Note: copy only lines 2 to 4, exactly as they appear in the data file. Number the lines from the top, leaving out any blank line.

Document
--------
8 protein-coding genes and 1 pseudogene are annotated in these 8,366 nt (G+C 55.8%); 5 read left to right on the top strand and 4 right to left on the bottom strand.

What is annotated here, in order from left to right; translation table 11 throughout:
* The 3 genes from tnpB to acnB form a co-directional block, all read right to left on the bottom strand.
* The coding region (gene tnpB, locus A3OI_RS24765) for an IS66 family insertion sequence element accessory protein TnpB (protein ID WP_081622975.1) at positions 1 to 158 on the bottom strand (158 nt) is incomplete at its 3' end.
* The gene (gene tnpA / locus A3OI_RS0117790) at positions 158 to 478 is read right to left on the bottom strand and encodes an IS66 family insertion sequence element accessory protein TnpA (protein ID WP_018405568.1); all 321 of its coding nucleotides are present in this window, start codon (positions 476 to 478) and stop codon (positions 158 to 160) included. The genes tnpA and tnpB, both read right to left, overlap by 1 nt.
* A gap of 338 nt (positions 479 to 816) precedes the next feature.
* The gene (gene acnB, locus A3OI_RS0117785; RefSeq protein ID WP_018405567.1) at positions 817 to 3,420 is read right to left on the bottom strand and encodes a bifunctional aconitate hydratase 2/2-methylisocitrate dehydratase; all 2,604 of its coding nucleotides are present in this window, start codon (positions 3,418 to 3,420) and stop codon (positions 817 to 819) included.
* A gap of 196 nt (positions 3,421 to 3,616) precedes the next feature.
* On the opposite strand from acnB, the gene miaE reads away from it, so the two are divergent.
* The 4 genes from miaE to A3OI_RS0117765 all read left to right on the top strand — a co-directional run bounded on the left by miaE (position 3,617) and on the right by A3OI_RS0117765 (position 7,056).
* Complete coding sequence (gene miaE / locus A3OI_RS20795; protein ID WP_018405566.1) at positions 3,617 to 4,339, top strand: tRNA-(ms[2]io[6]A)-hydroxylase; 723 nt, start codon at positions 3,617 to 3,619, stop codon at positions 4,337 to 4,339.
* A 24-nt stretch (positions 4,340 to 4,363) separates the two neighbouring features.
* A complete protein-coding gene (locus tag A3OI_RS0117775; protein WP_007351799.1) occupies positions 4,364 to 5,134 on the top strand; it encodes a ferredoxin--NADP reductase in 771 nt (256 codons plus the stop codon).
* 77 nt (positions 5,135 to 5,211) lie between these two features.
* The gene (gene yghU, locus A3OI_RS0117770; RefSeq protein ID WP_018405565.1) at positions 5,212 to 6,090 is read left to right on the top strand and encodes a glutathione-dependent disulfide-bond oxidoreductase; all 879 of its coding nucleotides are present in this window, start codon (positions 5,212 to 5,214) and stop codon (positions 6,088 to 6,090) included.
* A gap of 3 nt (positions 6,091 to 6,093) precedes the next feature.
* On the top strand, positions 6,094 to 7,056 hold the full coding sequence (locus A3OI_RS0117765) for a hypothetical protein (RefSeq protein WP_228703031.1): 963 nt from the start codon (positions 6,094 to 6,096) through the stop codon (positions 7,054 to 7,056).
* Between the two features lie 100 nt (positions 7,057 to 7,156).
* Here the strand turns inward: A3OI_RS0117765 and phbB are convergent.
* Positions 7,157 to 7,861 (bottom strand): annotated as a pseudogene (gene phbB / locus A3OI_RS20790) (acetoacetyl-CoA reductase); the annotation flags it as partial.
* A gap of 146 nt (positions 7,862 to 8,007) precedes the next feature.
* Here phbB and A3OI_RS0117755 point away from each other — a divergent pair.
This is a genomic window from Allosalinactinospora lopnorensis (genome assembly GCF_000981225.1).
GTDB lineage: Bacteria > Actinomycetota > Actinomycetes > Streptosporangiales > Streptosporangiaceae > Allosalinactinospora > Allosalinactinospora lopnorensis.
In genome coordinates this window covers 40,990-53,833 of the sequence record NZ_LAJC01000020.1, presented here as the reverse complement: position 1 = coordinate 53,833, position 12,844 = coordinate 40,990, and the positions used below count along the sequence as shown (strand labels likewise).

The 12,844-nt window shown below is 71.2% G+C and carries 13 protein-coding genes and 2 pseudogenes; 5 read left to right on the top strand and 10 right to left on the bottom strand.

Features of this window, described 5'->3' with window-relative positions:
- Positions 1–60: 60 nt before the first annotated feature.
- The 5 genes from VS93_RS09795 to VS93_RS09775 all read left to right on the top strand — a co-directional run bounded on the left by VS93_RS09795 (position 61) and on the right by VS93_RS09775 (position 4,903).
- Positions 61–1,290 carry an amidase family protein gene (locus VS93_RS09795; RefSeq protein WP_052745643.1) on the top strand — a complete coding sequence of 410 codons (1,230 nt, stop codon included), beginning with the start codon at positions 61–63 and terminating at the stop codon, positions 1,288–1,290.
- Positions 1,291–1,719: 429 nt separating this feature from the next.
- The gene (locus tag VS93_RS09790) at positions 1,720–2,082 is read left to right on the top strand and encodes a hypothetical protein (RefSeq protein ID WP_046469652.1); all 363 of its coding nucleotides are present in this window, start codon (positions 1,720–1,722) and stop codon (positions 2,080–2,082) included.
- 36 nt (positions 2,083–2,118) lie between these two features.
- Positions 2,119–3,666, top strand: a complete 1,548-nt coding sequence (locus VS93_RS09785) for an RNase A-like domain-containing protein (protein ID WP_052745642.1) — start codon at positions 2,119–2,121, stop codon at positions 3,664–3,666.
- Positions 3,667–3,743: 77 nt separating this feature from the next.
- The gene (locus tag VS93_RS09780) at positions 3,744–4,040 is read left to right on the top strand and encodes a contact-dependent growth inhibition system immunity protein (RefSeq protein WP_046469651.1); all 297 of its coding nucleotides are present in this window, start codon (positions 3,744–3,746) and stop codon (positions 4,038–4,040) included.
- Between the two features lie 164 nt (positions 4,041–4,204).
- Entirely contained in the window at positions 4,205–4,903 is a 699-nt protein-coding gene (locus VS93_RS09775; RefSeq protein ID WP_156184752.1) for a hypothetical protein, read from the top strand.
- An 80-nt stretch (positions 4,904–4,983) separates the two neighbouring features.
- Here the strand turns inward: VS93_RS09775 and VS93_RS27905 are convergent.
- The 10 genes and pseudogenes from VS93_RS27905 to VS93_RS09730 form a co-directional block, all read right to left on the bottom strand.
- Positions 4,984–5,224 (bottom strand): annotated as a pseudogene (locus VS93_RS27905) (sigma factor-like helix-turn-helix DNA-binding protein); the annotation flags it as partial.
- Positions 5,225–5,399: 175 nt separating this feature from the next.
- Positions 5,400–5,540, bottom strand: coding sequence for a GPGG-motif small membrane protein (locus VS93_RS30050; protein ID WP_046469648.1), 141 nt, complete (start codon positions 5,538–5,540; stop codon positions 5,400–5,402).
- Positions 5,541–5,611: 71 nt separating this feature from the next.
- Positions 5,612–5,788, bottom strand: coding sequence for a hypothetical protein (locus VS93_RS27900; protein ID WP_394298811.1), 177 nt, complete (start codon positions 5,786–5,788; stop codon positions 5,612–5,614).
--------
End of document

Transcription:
What is annotated here, in order from left to right; translation table 11 throughout:
* The 3 genes from tnpB to acnB form a co-directional block, all read right to left on the bottom strand.
* The coding region (gene tnpB, locus A3OI_RS24765) for an IS66 family insertion sequence element accessory protein TnpB (protein ID WP_081622975.1) at positions 1 to 158 on the bottom strand (158 nt) is incomplete at its 3' end.